In a letter to the Chairman and Chief Executive Officer of Kosmos Energy, LLC, Mr. James C. Musselman, Emhamed Khadad recalled that “these activities are in direct violation of international law”.
He also recalled Kosmos Energy that “Morocco is not recognized by the UN as an administering power in Western Sahara, and therefore has no right to authorize or undertake activities related to the exploration and exploitation of the natural resources of Western Sahara”.
Here is the complete text of the letter, sent Thursday to Kosmos Energy, LLC:
“15 January 2009
Mr. James C. Musselman
Chairman and Chief Executive Officer
Kosmos Energy, LLC
8401 N. Central Expressway
Dallas, Texas 75225
Dear Mr. Musselman,
Further to my letter to you of 16 June 2006 regarding the signature by Kosmos Energy LLC (Kosmos) of a Moroccan license purporting to authorize petroleum exploration in areas offshore of the territory of Western Sahara, I am writing again in response to news that a vessel operated by Fugro-Geoteam, a Norwegian-based unit of Dutch oil services group Fugro, has been engaged by Kosmos to conduct seismic surveys off the coast of Western Sahara.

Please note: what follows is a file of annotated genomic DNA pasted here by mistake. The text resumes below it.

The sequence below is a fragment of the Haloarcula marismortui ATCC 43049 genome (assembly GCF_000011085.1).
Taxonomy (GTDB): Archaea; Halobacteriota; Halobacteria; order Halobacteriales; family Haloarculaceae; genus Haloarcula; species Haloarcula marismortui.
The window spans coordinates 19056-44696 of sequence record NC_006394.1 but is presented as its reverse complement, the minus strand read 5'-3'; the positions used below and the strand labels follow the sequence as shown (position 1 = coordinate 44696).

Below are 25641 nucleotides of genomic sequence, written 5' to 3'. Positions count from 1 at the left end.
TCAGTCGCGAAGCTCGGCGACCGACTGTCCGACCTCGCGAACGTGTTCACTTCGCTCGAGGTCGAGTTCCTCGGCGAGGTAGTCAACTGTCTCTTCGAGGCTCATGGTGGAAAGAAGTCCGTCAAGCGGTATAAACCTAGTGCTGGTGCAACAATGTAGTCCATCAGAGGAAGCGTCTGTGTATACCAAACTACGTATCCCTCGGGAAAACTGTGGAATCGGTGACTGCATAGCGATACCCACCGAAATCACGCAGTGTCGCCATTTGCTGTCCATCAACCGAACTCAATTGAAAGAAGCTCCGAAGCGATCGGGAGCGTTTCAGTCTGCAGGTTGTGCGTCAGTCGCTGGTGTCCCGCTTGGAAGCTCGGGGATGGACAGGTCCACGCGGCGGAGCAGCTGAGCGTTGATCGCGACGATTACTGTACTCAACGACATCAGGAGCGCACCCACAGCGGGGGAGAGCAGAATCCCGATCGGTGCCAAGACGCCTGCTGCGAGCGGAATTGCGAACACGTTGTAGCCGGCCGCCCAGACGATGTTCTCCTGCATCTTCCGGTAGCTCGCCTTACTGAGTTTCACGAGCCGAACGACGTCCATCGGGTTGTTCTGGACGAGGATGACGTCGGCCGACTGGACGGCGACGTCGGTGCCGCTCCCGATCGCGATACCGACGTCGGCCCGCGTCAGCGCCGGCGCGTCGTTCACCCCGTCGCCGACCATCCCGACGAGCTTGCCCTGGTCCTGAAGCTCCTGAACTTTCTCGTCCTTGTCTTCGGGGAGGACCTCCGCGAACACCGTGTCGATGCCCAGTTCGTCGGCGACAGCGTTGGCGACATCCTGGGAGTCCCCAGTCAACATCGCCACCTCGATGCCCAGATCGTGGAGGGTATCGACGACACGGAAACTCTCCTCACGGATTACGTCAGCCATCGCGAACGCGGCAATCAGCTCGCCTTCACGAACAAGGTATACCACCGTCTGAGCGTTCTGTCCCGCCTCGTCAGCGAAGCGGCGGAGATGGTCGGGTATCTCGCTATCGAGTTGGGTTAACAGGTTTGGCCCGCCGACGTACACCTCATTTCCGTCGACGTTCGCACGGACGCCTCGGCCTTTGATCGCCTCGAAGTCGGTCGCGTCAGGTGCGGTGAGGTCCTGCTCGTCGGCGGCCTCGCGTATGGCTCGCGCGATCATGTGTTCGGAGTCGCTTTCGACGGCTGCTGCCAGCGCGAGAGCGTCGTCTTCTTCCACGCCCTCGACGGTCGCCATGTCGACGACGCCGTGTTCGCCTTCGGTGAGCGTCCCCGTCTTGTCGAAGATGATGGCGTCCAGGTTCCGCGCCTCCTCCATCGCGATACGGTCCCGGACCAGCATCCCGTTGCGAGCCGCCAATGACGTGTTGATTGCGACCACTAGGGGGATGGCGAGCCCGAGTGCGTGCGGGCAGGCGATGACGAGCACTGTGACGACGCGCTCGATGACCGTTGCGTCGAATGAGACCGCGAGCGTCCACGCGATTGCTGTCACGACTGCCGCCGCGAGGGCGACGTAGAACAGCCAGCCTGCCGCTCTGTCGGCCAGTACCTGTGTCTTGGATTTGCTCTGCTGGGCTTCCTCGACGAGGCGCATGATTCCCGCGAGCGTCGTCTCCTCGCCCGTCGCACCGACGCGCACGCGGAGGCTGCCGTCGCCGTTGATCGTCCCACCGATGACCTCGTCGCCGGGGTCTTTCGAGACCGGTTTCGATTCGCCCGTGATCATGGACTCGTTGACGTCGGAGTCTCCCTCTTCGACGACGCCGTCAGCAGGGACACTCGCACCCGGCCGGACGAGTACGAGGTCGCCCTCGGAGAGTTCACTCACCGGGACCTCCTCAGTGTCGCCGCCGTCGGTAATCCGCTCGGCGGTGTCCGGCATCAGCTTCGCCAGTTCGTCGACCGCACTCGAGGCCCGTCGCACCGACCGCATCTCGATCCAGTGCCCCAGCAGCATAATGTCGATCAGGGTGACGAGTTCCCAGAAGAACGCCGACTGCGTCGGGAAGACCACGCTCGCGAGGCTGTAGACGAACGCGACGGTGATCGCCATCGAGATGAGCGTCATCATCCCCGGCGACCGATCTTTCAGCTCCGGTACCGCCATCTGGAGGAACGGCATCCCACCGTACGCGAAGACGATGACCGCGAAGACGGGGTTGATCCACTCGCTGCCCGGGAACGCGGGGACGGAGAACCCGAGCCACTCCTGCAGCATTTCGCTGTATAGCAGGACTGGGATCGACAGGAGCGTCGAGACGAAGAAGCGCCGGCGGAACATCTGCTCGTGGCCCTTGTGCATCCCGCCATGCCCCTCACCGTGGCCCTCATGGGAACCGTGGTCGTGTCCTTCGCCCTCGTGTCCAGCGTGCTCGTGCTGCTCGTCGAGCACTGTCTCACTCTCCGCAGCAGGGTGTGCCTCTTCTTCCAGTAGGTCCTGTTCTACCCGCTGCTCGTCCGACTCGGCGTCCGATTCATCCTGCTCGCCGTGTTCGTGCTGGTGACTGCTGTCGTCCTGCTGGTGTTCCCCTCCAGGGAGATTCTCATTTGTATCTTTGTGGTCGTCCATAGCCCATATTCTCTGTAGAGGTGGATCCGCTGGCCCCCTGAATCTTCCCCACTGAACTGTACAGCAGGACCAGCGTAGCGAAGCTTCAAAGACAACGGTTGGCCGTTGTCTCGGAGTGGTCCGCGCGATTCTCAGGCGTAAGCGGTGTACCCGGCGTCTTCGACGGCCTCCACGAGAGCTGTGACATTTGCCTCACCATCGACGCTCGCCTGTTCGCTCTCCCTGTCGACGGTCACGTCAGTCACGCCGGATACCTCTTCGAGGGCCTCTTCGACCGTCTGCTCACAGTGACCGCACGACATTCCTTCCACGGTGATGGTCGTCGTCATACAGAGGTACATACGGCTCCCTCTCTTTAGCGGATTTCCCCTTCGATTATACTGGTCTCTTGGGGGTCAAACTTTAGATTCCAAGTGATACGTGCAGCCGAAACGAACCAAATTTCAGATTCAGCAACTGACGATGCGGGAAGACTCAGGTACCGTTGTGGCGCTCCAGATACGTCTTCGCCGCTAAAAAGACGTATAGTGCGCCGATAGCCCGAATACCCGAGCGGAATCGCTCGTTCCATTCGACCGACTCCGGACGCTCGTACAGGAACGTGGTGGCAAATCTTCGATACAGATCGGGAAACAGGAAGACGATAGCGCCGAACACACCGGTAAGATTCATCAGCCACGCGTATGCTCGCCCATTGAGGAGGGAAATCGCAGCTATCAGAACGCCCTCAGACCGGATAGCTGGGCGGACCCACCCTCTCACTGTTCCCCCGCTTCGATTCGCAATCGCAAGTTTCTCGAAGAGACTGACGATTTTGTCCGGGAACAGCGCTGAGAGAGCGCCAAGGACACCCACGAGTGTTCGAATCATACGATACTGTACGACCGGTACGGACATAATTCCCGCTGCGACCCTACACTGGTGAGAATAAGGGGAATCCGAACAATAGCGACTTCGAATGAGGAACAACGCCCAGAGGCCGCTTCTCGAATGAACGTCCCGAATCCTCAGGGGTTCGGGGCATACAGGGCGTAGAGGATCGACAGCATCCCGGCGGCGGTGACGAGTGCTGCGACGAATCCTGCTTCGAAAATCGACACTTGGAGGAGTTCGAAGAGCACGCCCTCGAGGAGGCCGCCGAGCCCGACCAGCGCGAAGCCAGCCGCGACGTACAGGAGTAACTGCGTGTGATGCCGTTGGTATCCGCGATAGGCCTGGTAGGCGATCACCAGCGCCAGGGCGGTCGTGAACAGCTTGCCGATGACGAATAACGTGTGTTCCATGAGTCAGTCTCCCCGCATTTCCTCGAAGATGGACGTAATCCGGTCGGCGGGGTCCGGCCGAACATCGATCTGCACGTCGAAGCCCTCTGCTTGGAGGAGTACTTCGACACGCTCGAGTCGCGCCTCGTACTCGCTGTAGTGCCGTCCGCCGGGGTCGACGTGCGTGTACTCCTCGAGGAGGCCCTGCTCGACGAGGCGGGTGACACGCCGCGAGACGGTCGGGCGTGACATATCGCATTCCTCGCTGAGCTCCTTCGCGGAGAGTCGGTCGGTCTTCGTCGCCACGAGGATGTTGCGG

As I noted in my previous letter to you – to which I have yet to receive a response – these activities are in direct violation of international law. Morocco is not recognized by the UN as an administering power in Western Sahara, and therefore has no right to authorize or undertake activities related to the exploration and exploitation of the natural resources of Western Sahara.